Robert Plant and the Strange Sensation

At this late date no one expects Robert Plant to make another In Through the Out Door, let alone another Houses of the Holy. So it's tempting to assume that Mighty Rearranger, Plant's first album of original material in more than a decade, sounds great only because it doesn't find Plant dabbling in trip-hop or jazz or because he didn't hire the Dust Brothers to introduce him to a new generation that only knows Led Zeppelin from the time the Beastie Boys sampled "When the Levee Breaks." But stay with the record and you realize that Plant and his young bandmates (including two touring members of Portishead, who left their trip-hop at home) have recaptured the epic swing and titanic crunch of prime Zep without getting bogged down in the band's immovable myth. There's more tangy North African juice here than ever, and the gorgeous acoustic ballad "All the King's Horses," in which Plant sounds unafraid to voice his age, is almost worth going to California to hear. Lyrically, there are problems: In addition to horses, the king has men, and evidently there are lovelights in the world yet to be turned on. But this time Plant's earned that right.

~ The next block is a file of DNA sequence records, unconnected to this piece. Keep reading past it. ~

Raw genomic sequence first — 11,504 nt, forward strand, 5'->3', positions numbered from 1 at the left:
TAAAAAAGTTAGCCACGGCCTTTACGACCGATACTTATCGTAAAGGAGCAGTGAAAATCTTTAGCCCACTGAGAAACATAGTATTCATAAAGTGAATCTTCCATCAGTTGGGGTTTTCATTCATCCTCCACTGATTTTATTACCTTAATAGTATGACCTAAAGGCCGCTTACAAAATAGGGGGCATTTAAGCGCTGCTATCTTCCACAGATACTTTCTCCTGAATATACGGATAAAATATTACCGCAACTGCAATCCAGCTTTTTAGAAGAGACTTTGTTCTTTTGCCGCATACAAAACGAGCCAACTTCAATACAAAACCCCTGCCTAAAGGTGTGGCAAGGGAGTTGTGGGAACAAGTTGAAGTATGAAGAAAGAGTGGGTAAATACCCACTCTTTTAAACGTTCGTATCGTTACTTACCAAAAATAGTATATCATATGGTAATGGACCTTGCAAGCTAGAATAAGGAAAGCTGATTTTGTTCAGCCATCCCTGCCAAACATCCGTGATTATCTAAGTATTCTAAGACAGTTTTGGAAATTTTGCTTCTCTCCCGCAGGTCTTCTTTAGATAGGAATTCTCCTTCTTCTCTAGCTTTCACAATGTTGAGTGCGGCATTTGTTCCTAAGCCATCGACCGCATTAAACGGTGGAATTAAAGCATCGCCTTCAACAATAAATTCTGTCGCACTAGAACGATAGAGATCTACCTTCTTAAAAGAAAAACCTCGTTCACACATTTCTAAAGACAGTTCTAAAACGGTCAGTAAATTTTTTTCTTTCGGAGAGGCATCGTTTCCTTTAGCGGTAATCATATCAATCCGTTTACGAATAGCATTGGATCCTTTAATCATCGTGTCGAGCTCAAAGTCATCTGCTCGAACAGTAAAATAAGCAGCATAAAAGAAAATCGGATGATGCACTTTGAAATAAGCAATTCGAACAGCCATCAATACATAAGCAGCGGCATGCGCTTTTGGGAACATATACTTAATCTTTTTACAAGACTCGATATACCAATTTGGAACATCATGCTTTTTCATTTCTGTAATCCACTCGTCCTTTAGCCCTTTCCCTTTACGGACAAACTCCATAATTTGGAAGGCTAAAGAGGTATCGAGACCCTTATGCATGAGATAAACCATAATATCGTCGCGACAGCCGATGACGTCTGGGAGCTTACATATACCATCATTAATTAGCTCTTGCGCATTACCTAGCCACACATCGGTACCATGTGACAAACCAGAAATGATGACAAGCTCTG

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Mikael Wood